Upon graduation from the United States Military Academy in 1993, Kirk became a part of “the long gray line” as he received an infantry officers commission in the Army. His stateside duties were primarily served in Georgia at Fort’s Benning and Stewart. Kirk served overseas in the Republic of Korea and Bosnia and Herzegovinia.
Upon leaving the Army, Kirk returned to Centre working for a brief time in his family’s business. His heart’s desire was to serve his community in government. His opportunity to do so came Aug. 6, 2004, when Alabama governor Bob Riley appointed Kirk to fill the vacated position of Cherokee County Probate Judge.
As Probate Judge and County Commission Chairman, Kirk worked hard to restore public trust to these positions. He sought to ensure an open government in which discussions, decisions and voting was done publicly. Kirk was known to attend most every community event to talk with and listen to the residents of Cherokee County. He sought to support and encourage Cherokee County’s unique communities, their celebrations, their schools and sports teams. Kirk also served on economic development boards to ensure Cherokee County had every opportunity to gain and develop new industry.
Kirk’s love for the United States Military Academy led him to become a designated representative for the Academy’s admissions office. In this position, Kirk helped potential cadets from north Alabama to work their way through the admission process and assisted them in securing the required nomination from their congressman or senator.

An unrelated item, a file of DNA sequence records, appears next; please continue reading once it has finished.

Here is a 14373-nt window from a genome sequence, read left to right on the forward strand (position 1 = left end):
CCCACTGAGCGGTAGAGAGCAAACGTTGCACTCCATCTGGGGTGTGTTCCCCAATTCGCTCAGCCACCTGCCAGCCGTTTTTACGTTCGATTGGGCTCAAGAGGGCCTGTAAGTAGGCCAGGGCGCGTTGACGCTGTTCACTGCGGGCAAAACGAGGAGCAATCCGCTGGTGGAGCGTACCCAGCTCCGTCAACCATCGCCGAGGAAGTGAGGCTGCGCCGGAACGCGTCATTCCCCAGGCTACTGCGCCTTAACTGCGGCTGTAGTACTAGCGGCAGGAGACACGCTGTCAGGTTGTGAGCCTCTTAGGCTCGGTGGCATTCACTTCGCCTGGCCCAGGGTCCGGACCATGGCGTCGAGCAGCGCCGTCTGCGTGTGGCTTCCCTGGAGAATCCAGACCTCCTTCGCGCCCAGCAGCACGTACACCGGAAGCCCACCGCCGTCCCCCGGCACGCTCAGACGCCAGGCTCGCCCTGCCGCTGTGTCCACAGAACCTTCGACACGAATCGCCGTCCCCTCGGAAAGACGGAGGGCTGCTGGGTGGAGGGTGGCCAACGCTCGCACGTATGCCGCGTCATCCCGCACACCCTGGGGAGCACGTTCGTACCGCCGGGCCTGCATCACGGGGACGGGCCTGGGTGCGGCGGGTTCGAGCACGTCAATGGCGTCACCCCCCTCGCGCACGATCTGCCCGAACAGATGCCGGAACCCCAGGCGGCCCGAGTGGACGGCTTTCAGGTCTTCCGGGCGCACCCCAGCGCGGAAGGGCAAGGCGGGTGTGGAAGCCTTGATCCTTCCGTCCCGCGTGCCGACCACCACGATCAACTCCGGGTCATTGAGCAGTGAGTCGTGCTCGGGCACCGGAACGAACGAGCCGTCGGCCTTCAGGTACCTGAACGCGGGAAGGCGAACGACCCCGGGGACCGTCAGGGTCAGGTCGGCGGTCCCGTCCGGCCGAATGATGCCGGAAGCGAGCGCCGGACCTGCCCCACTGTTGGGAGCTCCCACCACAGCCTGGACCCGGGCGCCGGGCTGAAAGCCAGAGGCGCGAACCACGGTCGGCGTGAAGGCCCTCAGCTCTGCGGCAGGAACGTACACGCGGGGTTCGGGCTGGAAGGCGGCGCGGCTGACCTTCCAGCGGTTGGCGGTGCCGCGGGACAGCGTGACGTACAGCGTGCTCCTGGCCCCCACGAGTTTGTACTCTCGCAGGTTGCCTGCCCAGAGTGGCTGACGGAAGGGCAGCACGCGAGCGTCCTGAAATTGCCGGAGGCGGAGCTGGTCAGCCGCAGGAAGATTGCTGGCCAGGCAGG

Kirk’s life was an embodiment of the motto, “Duty, Honor, Country.”
The Starrs live in the Alexis community. John was born Nov. 25, 1936 and Opal on Feb. 19, 1940 in Cherokee County. They’ve raised four children: Greta, Charlie, John and Neal. They also have five grandchildren and five great grandchildren.
Sports have always been a large part of the Starrs’ lives. During a period for over 10 years there was a starting tailback in football at the county schools who originated from the Alexis community who have ties with the Starrs, including Sam Fife, Danny Stubbs, Martin Houston, and Charlie and Neal Starr.
In speaking with members of the Star award selection committee regarding the Starrs, they stated:
“When you look at the history of Cherokee County high school sports, you will find the Starr name associated with numerous athletes, with so many of them related to John and Opal Starr. They’ve been married for 65 years, are devoted members of St. Mark United Methodist Church, and are noted for their longstanding community service.”